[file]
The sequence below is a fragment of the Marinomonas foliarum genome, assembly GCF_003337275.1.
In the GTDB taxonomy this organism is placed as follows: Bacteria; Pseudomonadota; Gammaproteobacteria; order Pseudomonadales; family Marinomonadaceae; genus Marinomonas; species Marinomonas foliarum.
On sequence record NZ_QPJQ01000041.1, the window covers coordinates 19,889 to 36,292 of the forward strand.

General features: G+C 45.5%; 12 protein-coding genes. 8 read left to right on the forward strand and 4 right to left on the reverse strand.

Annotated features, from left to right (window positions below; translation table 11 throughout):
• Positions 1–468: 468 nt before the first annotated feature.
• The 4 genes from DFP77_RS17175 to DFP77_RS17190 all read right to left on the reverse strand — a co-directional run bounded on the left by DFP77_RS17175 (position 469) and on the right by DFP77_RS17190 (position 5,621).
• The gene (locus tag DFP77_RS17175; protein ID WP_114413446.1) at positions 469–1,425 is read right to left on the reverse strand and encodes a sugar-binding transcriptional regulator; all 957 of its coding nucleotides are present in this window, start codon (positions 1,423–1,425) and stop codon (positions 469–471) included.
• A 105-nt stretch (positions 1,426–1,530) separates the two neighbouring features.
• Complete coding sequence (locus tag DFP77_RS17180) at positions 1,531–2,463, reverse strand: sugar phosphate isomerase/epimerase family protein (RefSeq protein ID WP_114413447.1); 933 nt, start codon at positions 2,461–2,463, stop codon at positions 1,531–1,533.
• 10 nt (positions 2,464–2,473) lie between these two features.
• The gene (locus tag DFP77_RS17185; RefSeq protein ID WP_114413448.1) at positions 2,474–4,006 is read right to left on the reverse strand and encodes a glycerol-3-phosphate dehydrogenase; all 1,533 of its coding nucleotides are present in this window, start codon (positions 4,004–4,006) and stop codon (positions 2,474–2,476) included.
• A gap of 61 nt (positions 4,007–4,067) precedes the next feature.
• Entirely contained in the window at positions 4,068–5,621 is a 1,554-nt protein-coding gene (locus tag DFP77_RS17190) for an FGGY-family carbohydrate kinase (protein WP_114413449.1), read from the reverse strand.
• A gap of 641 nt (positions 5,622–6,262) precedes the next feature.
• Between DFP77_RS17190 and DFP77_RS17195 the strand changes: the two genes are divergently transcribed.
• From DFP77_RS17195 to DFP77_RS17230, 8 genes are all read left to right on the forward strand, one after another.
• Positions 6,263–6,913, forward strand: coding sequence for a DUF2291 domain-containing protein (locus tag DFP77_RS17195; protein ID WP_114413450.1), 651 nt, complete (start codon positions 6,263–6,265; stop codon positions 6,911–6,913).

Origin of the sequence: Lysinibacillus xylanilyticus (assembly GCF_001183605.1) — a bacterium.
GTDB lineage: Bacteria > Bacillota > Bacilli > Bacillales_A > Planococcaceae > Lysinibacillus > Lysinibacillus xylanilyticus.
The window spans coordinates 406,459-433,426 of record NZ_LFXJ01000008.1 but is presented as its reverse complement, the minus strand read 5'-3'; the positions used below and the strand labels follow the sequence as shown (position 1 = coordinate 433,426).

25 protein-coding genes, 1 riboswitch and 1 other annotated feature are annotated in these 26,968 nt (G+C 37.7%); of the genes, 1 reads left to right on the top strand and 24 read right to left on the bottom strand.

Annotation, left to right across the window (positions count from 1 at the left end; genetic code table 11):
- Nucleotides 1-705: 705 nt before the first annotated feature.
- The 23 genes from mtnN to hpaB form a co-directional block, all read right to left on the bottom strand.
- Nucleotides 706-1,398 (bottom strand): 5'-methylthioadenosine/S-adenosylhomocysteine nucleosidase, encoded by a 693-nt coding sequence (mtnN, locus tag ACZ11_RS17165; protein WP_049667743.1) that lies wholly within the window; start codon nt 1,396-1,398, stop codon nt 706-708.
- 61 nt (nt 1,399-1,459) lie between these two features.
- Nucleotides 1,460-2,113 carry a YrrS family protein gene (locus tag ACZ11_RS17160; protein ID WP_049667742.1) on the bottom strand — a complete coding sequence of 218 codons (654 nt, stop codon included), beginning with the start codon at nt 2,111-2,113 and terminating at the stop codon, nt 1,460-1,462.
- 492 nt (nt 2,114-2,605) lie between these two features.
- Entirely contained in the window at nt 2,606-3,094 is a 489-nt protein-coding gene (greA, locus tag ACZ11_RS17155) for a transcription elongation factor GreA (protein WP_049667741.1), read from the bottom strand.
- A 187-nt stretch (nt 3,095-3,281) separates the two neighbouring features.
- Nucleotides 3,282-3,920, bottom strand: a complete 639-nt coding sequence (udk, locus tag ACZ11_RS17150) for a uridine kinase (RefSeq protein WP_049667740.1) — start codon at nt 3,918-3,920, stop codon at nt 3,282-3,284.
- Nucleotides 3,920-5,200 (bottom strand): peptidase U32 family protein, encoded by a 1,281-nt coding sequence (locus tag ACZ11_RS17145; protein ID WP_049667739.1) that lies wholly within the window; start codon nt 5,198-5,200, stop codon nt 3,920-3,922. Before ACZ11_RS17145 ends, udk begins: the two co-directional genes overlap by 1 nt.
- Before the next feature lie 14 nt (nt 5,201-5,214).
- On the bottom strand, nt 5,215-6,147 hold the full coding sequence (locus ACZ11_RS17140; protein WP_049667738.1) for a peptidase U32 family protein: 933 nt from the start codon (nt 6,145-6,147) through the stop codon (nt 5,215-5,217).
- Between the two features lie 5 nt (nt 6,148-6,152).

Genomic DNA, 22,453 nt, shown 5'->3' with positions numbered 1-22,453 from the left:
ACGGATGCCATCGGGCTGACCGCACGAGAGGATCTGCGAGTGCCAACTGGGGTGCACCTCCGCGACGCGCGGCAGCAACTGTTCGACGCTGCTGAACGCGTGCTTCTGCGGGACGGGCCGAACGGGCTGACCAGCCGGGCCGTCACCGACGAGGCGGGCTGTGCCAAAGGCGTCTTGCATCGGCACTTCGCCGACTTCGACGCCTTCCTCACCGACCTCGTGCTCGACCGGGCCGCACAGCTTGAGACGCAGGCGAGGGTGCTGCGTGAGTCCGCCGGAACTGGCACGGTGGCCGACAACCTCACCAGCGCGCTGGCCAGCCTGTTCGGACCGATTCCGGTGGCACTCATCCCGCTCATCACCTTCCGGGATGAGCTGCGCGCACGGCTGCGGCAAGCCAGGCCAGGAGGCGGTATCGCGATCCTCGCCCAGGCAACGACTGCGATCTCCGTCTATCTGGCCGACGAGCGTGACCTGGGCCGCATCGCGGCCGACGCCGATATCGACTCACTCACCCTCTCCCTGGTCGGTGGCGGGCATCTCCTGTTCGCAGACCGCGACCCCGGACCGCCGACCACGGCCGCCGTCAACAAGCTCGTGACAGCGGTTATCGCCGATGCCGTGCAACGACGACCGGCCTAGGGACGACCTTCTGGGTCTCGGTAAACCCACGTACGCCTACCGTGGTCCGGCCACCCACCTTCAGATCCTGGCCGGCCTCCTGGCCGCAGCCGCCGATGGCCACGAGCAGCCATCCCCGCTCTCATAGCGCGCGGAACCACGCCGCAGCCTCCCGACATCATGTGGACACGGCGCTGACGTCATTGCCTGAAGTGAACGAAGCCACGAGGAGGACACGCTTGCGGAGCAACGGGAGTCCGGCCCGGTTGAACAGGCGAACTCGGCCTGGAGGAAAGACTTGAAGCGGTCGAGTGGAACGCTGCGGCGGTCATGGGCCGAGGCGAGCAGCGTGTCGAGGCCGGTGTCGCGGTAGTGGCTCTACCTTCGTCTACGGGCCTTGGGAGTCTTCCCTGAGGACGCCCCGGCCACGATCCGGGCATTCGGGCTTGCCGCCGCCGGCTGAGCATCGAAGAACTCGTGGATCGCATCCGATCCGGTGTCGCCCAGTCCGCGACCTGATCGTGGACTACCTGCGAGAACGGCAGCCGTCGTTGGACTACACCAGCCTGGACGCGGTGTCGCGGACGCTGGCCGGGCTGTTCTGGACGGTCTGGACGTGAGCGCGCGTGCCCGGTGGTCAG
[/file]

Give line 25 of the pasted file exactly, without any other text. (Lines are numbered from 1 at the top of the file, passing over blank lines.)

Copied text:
- The 23 genes from mtnN to hpaB form a co-directional block, all read right to left on the bottom strand.